Foreign Investment in Central Asia is Following Demographic Trends


The population growth in Central Asia, combined with worsening demographic situations across the rest of the post-Soviet space, means a gradual shift in power and investment toward the regional powers of Uzbekistan and Kazakhstan.

Thanks to their growing markets – unlike Belarus and Russia, where the population is slowly declining, and especially Ukraine – Uzbekistan and Kazakhstan are starting large projects with the participation of foreign investors. In particular, Russia is showing increased interest in Central Asia, with the US and the EU also keen to engage financially.

Recently, Kazakhstani political scientist Marat Shibutov noted on social media that politicians have realized the benefits of investing in countries with major population growth. He argued that power dynamics across the post-Soviet space are changing in line with that.

Shibutov quoted an article that he co-authored with Yuri Solozobov in May 2019: “according to statistics, in 1991 there were 20 million people in Uzbekistan and 51 million in Ukraine. Now, there are officially 32.6 million in Uzbekistan (experts say about 34 million) and 42 million in Ukraine (the real figure is unknown). But soon, everything is set to change dramatically. In fact, in 2-5 years, Uzbekistan will equal or surpass Ukraine in population – this will be a turning point in the post-Soviet space. First and foremost, Uzbekistan’s investment and trade position will improve, especially in the consumer goods segment. Considering the nuclear power plant project being implemented with the help of Russia and the Ustyurt oil and gas fields, Uzbekistan will become a more promising country for foreign investors than Ukraine, whose development will be entirely about defense spending and internal political issues.”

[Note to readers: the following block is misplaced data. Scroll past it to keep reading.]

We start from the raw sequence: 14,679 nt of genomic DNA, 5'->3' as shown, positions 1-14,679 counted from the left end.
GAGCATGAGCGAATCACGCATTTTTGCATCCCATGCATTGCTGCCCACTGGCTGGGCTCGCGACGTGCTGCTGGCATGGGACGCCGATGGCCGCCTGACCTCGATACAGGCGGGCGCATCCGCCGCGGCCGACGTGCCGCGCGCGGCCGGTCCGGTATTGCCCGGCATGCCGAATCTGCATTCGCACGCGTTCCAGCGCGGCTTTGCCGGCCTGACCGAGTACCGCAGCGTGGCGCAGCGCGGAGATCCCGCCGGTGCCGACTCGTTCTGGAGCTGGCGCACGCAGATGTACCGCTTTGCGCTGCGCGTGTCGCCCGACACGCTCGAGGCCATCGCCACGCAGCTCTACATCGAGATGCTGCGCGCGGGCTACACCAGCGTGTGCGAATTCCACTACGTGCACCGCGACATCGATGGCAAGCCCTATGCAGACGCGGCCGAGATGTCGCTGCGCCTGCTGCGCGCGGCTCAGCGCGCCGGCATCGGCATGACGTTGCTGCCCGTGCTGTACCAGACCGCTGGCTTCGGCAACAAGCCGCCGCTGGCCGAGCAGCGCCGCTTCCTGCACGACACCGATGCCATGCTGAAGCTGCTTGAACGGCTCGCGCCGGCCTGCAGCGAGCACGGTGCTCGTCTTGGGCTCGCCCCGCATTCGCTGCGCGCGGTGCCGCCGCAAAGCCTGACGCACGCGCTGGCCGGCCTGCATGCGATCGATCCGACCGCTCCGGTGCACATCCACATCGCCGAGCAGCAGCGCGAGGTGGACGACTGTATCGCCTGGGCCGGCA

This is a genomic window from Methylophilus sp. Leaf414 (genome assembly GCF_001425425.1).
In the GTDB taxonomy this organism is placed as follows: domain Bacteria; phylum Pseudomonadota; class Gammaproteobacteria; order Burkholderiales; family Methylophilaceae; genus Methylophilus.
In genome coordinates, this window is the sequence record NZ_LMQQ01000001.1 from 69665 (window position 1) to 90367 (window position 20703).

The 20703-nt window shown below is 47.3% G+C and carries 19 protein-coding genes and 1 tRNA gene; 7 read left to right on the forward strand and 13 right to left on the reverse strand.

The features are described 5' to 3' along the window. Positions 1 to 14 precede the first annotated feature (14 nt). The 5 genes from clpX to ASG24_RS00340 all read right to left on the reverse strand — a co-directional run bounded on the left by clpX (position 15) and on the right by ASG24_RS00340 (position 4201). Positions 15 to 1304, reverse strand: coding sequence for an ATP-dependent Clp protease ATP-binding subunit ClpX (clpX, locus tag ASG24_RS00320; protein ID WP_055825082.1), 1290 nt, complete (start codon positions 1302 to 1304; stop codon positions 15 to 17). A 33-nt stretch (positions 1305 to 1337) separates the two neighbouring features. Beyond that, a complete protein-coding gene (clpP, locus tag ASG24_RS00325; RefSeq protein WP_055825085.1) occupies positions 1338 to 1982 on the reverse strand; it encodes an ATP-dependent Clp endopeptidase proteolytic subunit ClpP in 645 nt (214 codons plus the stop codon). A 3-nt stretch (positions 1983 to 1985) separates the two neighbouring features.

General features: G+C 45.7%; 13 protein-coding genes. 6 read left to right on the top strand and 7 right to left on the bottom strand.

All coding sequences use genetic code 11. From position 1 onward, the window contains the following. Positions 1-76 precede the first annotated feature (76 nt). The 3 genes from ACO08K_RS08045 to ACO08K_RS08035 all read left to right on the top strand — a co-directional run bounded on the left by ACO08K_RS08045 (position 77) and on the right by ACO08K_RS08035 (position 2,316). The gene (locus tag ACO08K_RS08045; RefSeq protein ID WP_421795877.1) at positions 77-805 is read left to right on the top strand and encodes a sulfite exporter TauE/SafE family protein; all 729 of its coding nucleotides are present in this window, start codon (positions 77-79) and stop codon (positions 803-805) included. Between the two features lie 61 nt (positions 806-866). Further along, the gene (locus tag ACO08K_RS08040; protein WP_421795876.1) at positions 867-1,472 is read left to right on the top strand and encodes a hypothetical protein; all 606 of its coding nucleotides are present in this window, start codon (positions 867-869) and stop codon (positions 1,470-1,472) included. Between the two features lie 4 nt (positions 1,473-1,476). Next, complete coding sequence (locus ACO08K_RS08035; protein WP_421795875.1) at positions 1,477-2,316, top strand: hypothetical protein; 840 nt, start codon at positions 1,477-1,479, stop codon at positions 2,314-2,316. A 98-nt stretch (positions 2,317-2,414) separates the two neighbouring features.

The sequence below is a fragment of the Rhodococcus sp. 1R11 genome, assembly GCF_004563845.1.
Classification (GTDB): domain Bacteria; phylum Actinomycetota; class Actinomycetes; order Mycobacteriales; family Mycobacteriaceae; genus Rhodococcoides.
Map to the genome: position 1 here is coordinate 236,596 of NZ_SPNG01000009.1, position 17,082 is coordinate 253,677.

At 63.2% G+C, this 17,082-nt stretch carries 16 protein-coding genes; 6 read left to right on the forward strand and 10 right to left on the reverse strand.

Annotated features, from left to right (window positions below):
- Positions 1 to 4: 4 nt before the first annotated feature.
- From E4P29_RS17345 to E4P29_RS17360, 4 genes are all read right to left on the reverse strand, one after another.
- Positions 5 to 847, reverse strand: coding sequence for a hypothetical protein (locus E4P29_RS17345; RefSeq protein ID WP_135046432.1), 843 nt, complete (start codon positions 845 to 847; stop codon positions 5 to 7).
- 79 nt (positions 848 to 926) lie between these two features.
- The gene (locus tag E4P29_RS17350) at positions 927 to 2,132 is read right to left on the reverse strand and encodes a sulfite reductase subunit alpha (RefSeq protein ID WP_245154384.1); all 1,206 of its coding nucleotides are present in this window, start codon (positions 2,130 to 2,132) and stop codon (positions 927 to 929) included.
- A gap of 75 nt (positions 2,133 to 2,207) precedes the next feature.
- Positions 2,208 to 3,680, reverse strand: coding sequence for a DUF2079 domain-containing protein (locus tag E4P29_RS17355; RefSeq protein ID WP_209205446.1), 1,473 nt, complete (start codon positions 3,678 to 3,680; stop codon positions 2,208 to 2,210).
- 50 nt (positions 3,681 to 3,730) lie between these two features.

Due to the war that started in 2022, Shibutov’s forecast has materialized even faster. According to UN estimates, Ukraine’s population this year is barely 37 million. No one has accurate data since the last census in this country was carried out in 2001. As of 2023, the Ministry of Social Policy of Ukraine put the figure even lower than the UN, at 36 million. Thus, after Russia (with a population of over 140 million), Uzbekistan is likely the second most populous country of the former USSR.

In Kazakhstan the population is growing even faster than in Uzbekistan. Russian and Kazakh businesses are implementing 135 projects worth $26.5 billion. Additionally, 67 joint projects worth $14 billion are being planned across key economic industries, including machine building, metallurgy, and chemicals. They are expected to create 11,000 jobs.

According to Russian ambassador to Kazakhstan Alexei Borodavkin, there are more than 18,000 enterprises with Russian capital in Kazakhstan and about 4,000 joint ventures with Kazakh partners. Overall, Russia and Kazakhstan have investments totaling $33.5 billion across 143 projects. In November last year, a memorandum of cooperation was signed between the countries’ ministries of energy to build three thermal power plants (TPP) in Kazakhstan – Kokshetau TPP, Semey TPP, and Ust-Kamenogorsk TPP. The combined capacity of the new coal-fired facilities will be about 1 GW (Kokshetau TPP 240 MW, Semey TPP 360 MW, and Ust-Kamenogorsk TPP 560 MW).

In addition, the Russians are one of the favorites in the stakes to be selected to build Kazakhstan’s first nuclear power plant, which is planned to be located in the densely populated Almaty region. The cost of the project, according to preliminary estimates, will be $10-15 billion.

To balance Russia’s growing influence in Central Asia, western countries are also showing increased interest in the region. In April of this year, British foreign minister David Cameron visited the five Central Asian countries, signaling the UK’s intention to invest in the rapidly growing regional economy. In September 2023, the Central Asian heads of state met with US president Joe Biden in the C5+1 format. The leaders were then hosted by German chancellor Olaf Scholz for a summit in Berlin, followed not long after by a visit to Kazakhstan and Uzbekistan by French president Emmanuel Macron.

Shibutov, in the abovementioned 2019 article, forecasts a further dwindling of the population in other post-Soviet countries like Lithuania, Latvia, Estonia, Moldova, Armenia, and Georgia. This forecast still looks well-founded, while all the Central Asian countries are seeing steady population growth.